Alaska News

Tongass land transfer bad for the forest and Alaskans

For 18.5 years I worked as a biologist with the Habitat Division of the Alaska Department of Fish and Game in the panhandle of Alaska, which encompasses our nation's largest national forest, the Tongass. A remote and rare coastal temperate rain forest, the Tongass offers one of the few opportunities left in the United States to conserve the species and integrity of a landscape at an ecosystem scale. But within a few months the Tongass, as we now know it, may no longer exist.

Unfortunately, the U.S. Congress may soon take action on a controversial piece of legislation that would transfer public lands rich in wildlife to the Sealaska Regional Corporation, which has already unsustainably clear-cut an abundance of some of the most valuable and biologically productive lands in Southeast Alaska.

My primary duties as an area biologist included monitoring the impact of logging on fish and wildlife. I regularly worked in the field with Sealaska, which has holdings of approximately 453 square miles and is the largest private landholder in Southeast Alaska. While I gained extensive first-hand knowledge regarding the resource issues and concerns on both private and public lands throughout Southeast Alaska, I was shocked and dismayed at the corporate land management practices I witnessed. Like another Gulf oil spill, this can and should be prevented from happening again.

Under Sen. Lisa Murkowski's S. 881 proposal, however, the Sealaska Corporation would receive about 125 square miles of high-value land in small parcels that would allow them to select the best estuaries, bays, stream mouths and stands of large old-growth trees for intensive clear-cut logging and other developmental purposes.

It may also privatize, at taxpayers' expense but without any public review or informed discourse, access to extremely valuable tidal electrical generation sites.

Sealaska does not need this legislation to finalize its land entitlements. It has already made other far less damaging governmental land selections that will take effect if S. 881 fails to pass.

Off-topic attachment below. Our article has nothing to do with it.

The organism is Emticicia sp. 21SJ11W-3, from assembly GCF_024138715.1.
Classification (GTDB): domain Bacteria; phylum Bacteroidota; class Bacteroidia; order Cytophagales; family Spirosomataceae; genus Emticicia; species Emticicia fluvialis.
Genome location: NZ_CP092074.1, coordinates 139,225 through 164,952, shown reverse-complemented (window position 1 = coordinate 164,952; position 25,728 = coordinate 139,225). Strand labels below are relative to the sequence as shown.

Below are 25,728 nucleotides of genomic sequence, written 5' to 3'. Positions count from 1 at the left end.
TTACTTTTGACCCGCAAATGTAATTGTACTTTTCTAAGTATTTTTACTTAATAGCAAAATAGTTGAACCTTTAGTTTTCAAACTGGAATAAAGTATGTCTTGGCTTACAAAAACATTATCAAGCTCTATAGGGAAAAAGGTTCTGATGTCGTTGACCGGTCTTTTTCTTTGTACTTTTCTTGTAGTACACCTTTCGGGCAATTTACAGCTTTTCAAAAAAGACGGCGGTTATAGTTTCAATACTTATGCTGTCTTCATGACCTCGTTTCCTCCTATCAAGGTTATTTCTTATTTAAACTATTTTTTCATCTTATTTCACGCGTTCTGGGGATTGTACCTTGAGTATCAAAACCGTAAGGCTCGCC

The lands that will be conveyed to Sealaska if S. 881 fails to pass are within boundaries requested in 1975 by then Sealaska President John Borbridge. S. 881 allows the Sealaska Corporation to relinquish previous land selections and cherry-pick some of the best and most productive lands within the Tongass National Forest, usurping a wildlife conservation plan painstakingly designed to protect the survival of all wildlife species, including a unique subspecies of wolf and rare subspecies of goshawk. Consequently, we may soon see the Tongass managed through the Endangered Species Act, rather than a more well-thought-out plan.


Unquestionably, this legislation would result in significant undesirable and permanent biological, economic and social consequences. It upsets important comprehensive forest management planning efforts, previously established Native land settlement legislation, and a more balanced approach to maintaining wildlife populations.

This single-sided legislation only serves the interest of one group: the Sealaska Corporation. It would also affect small communities and subsistence users that depend on the forest for their livelihoods. Local residents are moving away from logging giant old trees and toward tourism and sustainable forestry, but both economic drivers will be severely impacted with continued clear-cutting and round-log exports to Asia if S. 881 passes.

Some of the lands to be transferred, such as the Lake Shlokeum hot springs near Bailey Bay north of Ketchikan, are extraordinary public treasures. The legislation would come at the expense of the people of Southeast Alaska, and of all Americans who own these valuable public lands.

Sen. Murkowski's techniques may allow Sealaska's bill to slip quietly through the Energy Committee later this month, and eventually into an omnibus lands bill, but that is not what good government is supposed to be about. It is time to end this environmentally destructive and financially costly taxpayer-funded bailout of yet another outdated corporate business plan.

Jack Gustafson formerly resided in southern Southeast Alaska, where he worked as a biologist for the Alaska Department of Fish and Game.